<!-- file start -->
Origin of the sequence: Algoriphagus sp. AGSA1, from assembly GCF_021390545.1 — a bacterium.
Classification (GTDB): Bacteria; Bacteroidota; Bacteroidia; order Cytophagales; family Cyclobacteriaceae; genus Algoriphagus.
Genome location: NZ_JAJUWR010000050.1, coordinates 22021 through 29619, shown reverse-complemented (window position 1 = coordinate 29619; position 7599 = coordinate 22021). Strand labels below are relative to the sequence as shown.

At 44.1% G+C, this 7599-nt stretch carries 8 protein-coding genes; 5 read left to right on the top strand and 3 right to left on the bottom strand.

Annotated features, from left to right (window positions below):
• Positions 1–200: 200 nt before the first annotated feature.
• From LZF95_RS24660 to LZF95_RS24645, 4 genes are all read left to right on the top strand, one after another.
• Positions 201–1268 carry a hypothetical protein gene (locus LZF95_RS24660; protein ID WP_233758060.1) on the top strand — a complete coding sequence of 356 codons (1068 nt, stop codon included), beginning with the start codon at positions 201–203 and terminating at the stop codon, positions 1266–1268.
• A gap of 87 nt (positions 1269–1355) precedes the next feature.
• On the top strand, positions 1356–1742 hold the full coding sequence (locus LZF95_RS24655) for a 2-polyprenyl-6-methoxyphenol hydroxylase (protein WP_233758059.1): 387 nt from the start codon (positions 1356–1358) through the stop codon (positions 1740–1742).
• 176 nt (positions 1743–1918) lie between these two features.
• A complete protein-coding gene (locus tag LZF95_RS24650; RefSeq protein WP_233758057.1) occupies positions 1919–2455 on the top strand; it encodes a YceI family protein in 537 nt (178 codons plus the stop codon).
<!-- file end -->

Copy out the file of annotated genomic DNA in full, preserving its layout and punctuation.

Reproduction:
Origin of the sequence: Algoriphagus sp. AGSA1, from assembly GCF_021390545.1 — a bacterium.
Classification (GTDB): Bacteria; Bacteroidota; Bacteroidia; order Cytophagales; family Cyclobacteriaceae; genus Algoriphagus.
Genome location: NZ_JAJUWR010000050.1, coordinates 22021 through 29619, shown reverse-complemented (window position 1 = coordinate 29619; position 7599 = coordinate 22021). Strand labels below are relative to the sequence as shown.

At 44.1% G+C, this 7599-nt stretch carries 8 protein-coding genes; 5 read left to right on the top strand and 3 right to left on the bottom strand.

Annotated features, from left to right (window positions below):
• Positions 1–200: 200 nt before the first annotated feature.
• From LZF95_RS24660 to LZF95_RS24645, 4 genes are all read left to right on the top strand, one after another.
• Positions 201–1268 carry a hypothetical protein gene (locus LZF95_RS24660; protein ID WP_233758060.1) on the top strand — a complete coding sequence of 356 codons (1068 nt, stop codon included), beginning with the start codon at positions 201–203 and terminating at the stop codon, positions 1266–1268.
• A gap of 87 nt (positions 1269–1355) precedes the next feature.
• On the top strand, positions 1356–1742 hold the full coding sequence (locus LZF95_RS24655) for a 2-polyprenyl-6-methoxyphenol hydroxylase (protein WP_233758059.1): 387 nt from the start codon (positions 1356–1358) through the stop codon (positions 1740–1742).
• 176 nt (positions 1743–1918) lie between these two features.
• A complete protein-coding gene (locus tag LZF95_RS24650; RefSeq protein WP_233758057.1) occupies positions 1919–2455 on the top strand; it encodes a YceI family protein in 537 nt (178 codons plus the stop codon).